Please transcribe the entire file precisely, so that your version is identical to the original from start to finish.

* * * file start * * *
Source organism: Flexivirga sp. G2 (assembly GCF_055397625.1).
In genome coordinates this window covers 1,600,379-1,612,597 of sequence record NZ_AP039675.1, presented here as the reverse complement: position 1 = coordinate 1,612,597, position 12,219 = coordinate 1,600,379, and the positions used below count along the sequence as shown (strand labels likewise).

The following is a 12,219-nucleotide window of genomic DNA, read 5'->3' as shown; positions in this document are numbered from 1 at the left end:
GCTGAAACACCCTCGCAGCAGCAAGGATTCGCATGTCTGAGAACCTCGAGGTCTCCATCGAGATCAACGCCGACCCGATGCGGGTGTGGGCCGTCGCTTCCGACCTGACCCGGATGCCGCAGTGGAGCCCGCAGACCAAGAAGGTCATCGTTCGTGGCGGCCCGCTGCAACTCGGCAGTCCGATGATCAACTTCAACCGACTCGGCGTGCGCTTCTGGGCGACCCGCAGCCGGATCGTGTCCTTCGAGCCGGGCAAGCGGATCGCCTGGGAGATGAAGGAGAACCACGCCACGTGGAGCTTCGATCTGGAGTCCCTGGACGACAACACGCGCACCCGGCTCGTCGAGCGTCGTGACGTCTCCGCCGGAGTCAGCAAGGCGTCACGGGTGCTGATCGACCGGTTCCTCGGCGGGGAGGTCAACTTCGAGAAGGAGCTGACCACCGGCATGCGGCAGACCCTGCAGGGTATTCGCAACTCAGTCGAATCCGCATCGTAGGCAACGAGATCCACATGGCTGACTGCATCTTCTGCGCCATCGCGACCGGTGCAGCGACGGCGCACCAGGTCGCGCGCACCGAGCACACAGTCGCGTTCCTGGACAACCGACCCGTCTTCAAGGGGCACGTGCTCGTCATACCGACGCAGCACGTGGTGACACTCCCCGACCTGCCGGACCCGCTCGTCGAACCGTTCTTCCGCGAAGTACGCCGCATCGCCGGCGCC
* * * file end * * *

Source organism: Flexivirga sp. G2 (assembly GCF_055397625.1).
In genome coordinates this window covers 1,600,379-1,612,597 of sequence record NZ_AP039675.1, presented here as the reverse complement: position 1 = coordinate 1,612,597, position 12,219 = coordinate 1,600,379, and the positions used below count along the sequence as shown (strand labels likewise).

The following is a 12,219-nucleotide window of genomic DNA, read 5'->3' as shown; positions in this document are numbered from 1 at the left end:
GCTGAAACACCCTCGCAGCAGCAAGGATTCGCATGTCTGAGAACCTCGAGGTCTCCATCGAGATCAACGCCGACCCGATGCGGGTGTGGGCCGTCGCTTCCGACCTGACCCGGATGCCGCAGTGGAGCCCGCAGACCAAGAAGGTCATCGTTCGTGGCGGCCCGCTGCAACTCGGCAGTCCGATGATCAACTTCAACCGACTCGGCGTGCGCTTCTGGGCGACCCGCAGCCGGATCGTGTCCTTCGAGCCGGGCAAGCGGATCGCCTGGGAGATGAAGGAGAACCACGCCACGTGGAGCTTCGATCTGGAGTCCCTGGACGACAACACGCGCACCCGGCTCGTCGAGCGTCGTGACGTCTCCGCCGGAGTCAGCAAGGCGTCACGGGTGCTGATCGACCGGTTCCTCGGCGGGGAGGTCAACTTCGAGAAGGAGCTGACCACCGGCATGCGGCAGACCCTGCAGGGTATTCGCAACTCAGTCGAATCCGCATCGTAGGCAACGAGATCCACATGGCTGACTGCATCTTCTGCGCCATCGCGACCGGTGCAGCGACGGCGCACCAGGTCGCGCGCACCGAGCACACAGTCGCGTTCCTGGACAACCGACCCGTCTTCAAGGGGCACGTGCTCGTCATACCGACGCAGCACGTGGTGACACTCCCCGACCTGCCGGACCCGCTCGTCGAACCGTTCTTCCGCGAAGTACGCCGCATCGCCGGCGCC